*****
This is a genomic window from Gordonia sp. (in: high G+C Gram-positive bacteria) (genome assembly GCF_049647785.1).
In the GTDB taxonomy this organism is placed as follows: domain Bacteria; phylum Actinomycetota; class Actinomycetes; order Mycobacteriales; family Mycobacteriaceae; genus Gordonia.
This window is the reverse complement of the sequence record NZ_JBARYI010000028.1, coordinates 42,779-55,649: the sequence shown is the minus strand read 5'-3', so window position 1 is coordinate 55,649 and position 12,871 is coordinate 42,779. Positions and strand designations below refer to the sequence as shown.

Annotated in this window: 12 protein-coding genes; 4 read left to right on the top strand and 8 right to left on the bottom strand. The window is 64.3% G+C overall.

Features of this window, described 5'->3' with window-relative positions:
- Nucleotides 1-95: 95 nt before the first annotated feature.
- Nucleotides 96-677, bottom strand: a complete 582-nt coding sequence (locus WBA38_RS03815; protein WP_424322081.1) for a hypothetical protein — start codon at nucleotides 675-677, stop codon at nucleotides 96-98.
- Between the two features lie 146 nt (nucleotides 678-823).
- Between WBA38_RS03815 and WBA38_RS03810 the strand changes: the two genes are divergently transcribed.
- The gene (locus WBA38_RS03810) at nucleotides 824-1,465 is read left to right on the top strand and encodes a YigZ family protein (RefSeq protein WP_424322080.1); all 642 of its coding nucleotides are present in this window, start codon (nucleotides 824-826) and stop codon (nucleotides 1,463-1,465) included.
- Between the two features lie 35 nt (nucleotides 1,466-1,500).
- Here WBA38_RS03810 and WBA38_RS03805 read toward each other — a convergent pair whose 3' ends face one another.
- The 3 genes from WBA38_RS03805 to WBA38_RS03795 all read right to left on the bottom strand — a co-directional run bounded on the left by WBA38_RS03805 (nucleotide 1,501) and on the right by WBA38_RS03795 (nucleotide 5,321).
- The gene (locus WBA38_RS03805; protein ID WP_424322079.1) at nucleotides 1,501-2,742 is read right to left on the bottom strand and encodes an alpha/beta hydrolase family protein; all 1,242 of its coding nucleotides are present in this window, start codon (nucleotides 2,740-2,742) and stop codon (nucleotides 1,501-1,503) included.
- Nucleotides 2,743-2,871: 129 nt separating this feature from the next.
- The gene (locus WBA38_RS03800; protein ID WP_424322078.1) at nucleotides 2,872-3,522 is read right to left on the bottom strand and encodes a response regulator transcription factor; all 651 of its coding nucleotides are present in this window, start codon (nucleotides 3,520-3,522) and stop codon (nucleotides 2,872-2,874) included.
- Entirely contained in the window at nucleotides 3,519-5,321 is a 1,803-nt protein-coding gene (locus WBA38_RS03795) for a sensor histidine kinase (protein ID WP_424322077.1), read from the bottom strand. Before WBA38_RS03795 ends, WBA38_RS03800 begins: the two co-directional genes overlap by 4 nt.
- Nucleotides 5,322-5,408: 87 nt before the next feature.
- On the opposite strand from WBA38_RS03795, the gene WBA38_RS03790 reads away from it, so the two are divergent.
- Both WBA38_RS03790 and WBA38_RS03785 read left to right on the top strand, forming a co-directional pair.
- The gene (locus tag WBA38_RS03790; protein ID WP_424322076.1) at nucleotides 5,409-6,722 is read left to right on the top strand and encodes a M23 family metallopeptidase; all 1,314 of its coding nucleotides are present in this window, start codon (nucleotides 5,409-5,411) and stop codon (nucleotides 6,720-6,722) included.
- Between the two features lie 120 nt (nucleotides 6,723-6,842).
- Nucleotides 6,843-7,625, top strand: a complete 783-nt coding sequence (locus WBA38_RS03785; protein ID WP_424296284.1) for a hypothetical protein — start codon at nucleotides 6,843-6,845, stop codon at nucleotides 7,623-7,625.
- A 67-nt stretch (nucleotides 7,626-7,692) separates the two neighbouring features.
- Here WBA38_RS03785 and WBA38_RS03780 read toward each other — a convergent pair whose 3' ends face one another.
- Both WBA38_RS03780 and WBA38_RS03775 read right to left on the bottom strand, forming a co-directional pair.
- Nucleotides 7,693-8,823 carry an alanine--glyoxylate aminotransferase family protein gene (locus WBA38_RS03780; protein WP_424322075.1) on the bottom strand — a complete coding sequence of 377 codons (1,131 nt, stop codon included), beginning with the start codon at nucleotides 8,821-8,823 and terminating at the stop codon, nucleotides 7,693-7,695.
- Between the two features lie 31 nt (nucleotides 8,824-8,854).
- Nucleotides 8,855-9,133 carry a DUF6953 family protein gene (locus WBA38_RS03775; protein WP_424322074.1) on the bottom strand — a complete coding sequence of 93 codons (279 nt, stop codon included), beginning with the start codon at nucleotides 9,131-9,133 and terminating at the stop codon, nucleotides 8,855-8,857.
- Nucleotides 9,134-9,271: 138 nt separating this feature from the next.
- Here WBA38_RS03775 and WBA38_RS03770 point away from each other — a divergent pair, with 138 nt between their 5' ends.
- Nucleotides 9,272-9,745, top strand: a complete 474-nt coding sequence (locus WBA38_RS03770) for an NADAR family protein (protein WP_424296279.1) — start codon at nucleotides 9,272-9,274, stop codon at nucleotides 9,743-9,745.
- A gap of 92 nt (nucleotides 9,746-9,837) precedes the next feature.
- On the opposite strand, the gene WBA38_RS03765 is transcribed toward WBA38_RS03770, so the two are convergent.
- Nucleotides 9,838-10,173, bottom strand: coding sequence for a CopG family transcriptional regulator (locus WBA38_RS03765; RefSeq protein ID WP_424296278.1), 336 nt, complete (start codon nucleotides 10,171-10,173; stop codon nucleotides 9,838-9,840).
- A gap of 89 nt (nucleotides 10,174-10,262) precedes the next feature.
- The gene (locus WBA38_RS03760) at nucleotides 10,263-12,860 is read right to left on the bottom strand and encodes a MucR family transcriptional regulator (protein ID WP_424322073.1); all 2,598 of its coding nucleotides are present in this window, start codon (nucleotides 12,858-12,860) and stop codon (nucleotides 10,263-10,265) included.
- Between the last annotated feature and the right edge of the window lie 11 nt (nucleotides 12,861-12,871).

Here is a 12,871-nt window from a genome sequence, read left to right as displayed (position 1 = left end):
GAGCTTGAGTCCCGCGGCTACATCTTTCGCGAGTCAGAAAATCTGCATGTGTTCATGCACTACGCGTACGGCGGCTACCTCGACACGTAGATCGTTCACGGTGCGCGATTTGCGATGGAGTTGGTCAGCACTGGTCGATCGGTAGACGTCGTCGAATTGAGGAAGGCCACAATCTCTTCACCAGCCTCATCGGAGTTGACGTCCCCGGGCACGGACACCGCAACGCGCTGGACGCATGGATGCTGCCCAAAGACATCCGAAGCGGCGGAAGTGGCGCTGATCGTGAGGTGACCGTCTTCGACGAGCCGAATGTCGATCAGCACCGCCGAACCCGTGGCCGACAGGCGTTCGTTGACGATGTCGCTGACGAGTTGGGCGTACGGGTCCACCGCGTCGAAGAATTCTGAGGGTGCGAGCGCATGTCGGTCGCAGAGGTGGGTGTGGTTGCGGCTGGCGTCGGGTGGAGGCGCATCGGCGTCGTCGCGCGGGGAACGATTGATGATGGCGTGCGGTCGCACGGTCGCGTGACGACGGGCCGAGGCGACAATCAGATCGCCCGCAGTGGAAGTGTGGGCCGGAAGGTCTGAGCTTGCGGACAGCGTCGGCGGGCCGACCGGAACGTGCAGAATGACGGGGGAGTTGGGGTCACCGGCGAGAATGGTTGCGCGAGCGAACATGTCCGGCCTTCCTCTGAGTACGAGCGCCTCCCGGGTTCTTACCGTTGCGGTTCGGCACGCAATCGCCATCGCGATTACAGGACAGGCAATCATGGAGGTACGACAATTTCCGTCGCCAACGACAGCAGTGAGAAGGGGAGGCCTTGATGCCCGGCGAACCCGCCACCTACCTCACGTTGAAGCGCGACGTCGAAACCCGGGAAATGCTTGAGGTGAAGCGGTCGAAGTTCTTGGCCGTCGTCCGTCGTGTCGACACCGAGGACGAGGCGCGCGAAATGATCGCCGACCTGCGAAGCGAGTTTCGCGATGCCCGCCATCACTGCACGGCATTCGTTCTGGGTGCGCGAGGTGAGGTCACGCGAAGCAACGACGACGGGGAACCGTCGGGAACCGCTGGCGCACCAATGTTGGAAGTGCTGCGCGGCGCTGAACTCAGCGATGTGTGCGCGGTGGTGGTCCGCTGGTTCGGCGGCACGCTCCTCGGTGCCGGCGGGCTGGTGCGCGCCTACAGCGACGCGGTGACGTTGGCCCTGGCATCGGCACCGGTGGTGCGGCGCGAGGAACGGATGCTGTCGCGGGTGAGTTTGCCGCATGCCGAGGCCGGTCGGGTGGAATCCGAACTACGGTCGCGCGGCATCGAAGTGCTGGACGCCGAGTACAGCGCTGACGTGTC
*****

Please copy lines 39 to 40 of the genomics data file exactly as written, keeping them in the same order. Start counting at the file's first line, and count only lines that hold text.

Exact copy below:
Here is a 12,871-nt window from a genome sequence, read left to right as displayed (position 1 = left end):
GAGCTTGAGTCCCGCGGCTACATCTTTCGCGAGTCAGAAAATCTGCATGTGTTCATGCACTACGCGTACGGCGGCTACCTCGACACGTAGATCGTTCACGGTGCGCGATTTGCGATGGAGTTGGTCAGCACTGGTCGATCGGTAGACGTCGTCGAATTGAGGAAGGCCACAATCTCTTCACCAGCCTCATCGGAGTTGACGTCCCCGGGCACGGACACCGCAACGCGCTGGACGCATGGATGCTGCCCAAAGACATCCGAAGCGGCGGAAGTGGCGCTGATCGTGAGGTGACCGTCTTCGACGAGCCGAATGTCGATCAGCACCGCCGAACCCGTGGCCGACAGGCGTTCGTTGACGATGTCGCTGACGAGTTGGGCGTACGGGTCCACCGCGTCGAAGAATTCTGAGGGTGCGAGCGCATGTCGGTCGCAGAGGTGGGTGTGGTTGCGGCTGGCGTCGGGTGGAGGCGCATCGGCGTCGTCGCGCGGGGAACGATTGATGATGGCGTGCGGTCGCACGGTCGCGTGACGACGGGCCGAGGCGACAATCAGATCGCCCGCAGTGGAAGTGTGGGCCGGAAGGTCTGAGCTTGCGGACAGCGTCGGCGGGCCGACCGGAACGTGCAGAATGACGGGGGAGTTGGGGTCACCGGCGAGAATGGTTGCGCGAGCGAACATGTCCGGCCTTCCTCTGAGTACGAGCGCCTCCCGGGTTCTTACCGTTGCGGTTCGGCACGCAATCGCCATCGCGATTACAGGACAGGCAATCATGGAGGTACGACAATTTCCGTCGCCAACGACAGCAGTGAGAAGGGGAGGCCTTGATGCCCGGCGAACCCGCCACCTACCTCACGTTGAAGCGCGACGTCGAAACCCGGGAAATGCTTGAGGTGAAGCGGTCGAAGTTCTTGGCCGTCGTCCGTCGTGTCGACACCGAGGACGAGGCGCGCGAAATGATCGCCGACCTGCGAAGCGAGTTTCGCGATGCCCGCCATCACTGCACGGCATTCGTTCTGGGTGCGCGAGGTGAGGTCACGCGAAGCAACGACGACGGGGAACCGTCGGGAACCGCTGGCGCACCAATGTTGGAAGTGCTGCGCGGCGCTGAACTCAGCGATGTGTGCGCGGTGGTGGTCCGCTGGTTCGGCGGCACGCTCCTCGGTGCCGGCGGGCTGGTGCGCGCCTACAGCGACGCGGTGACGTTGGCCCTGGCATCGGCACCGGTGGTGCGGCGCGAGGAACGGATGCTGTCGCGGGTGAGTTTGCCGCATGCCGAGGCCGGTCGGGTGGAATCCGAACTACGGTCGCGCGGCATCGAAGTGCTGGACGCCGAGTACAGCGCTGACGTGTC